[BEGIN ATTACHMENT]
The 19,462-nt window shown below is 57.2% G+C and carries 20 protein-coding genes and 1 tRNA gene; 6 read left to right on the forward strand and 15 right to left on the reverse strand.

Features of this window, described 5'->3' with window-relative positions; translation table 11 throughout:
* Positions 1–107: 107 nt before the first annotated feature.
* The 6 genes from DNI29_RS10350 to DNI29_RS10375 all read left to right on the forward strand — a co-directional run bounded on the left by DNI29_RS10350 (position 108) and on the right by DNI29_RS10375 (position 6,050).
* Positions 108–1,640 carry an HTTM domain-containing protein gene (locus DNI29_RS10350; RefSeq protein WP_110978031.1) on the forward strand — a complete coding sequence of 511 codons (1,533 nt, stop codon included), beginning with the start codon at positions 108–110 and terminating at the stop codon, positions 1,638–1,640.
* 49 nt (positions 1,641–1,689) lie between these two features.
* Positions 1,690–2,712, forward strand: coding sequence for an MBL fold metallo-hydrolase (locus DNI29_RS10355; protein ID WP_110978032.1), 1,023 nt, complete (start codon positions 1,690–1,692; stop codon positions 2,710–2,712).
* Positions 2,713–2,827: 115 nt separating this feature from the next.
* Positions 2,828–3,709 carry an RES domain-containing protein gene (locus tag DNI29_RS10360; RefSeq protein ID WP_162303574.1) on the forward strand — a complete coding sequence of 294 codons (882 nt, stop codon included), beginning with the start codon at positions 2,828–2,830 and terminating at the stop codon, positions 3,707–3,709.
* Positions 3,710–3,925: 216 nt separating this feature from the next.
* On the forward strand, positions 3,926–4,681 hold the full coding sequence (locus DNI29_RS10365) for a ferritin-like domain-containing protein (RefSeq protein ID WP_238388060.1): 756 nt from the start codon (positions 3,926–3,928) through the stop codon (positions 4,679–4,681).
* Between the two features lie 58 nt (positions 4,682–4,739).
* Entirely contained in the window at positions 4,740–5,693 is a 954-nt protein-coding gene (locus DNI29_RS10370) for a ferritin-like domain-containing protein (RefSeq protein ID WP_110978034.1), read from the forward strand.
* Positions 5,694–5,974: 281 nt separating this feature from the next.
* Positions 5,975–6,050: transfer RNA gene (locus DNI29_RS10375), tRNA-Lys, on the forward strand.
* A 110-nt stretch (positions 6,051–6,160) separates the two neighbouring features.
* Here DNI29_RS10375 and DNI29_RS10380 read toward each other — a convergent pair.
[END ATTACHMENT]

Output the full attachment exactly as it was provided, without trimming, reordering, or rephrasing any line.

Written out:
The 19,462-nt window shown below is 57.2% G+C and carries 20 protein-coding genes and 1 tRNA gene; 6 read left to right on the forward strand and 15 right to left on the reverse strand.

Features of this window, described 5'->3' with window-relative positions; translation table 11 throughout:
* Positions 1–107: 107 nt before the first annotated feature.
* The 6 genes from DNI29_RS10350 to DNI29_RS10375 all read left to right on the forward strand — a co-directional run bounded on the left by DNI29_RS10350 (position 108) and on the right by DNI29_RS10375 (position 6,050).
* Positions 108–1,640 carry an HTTM domain-containing protein gene (locus DNI29_RS10350; RefSeq protein WP_110978031.1) on the forward strand — a complete coding sequence of 511 codons (1,533 nt, stop codon included), beginning with the start codon at positions 108–110 and terminating at the stop codon, positions 1,638–1,640.
* 49 nt (positions 1,641–1,689) lie between these two features.
* Positions 1,690–2,712, forward strand: coding sequence for an MBL fold metallo-hydrolase (locus DNI29_RS10355; protein ID WP_110978032.1), 1,023 nt, complete (start codon positions 1,690–1,692; stop codon positions 2,710–2,712).
* Positions 2,713–2,827: 115 nt separating this feature from the next.
* Positions 2,828–3,709 carry an RES domain-containing protein gene (locus tag DNI29_RS10360; RefSeq protein ID WP_162303574.1) on the forward strand — a complete coding sequence of 294 codons (882 nt, stop codon included), beginning with the start codon at positions 2,828–2,830 and terminating at the stop codon, positions 3,707–3,709.
* Positions 3,710–3,925: 216 nt separating this feature from the next.
* On the forward strand, positions 3,926–4,681 hold the full coding sequence (locus DNI29_RS10365) for a ferritin-like domain-containing protein (RefSeq protein ID WP_238388060.1): 756 nt from the start codon (positions 3,926–3,928) through the stop codon (positions 4,679–4,681).
* Between the two features lie 58 nt (positions 4,682–4,739).
* Entirely contained in the window at positions 4,740–5,693 is a 954-nt protein-coding gene (locus DNI29_RS10370) for a ferritin-like domain-containing protein (RefSeq protein ID WP_110978034.1), read from the forward strand.
* Positions 5,694–5,974: 281 nt separating this feature from the next.
* Positions 5,975–6,050: transfer RNA gene (locus DNI29_RS10375), tRNA-Lys, on the forward strand.
* A 110-nt stretch (positions 6,051–6,160) separates the two neighbouring features.
* Here DNI29_RS10375 and DNI29_RS10380 read toward each other — a convergent pair.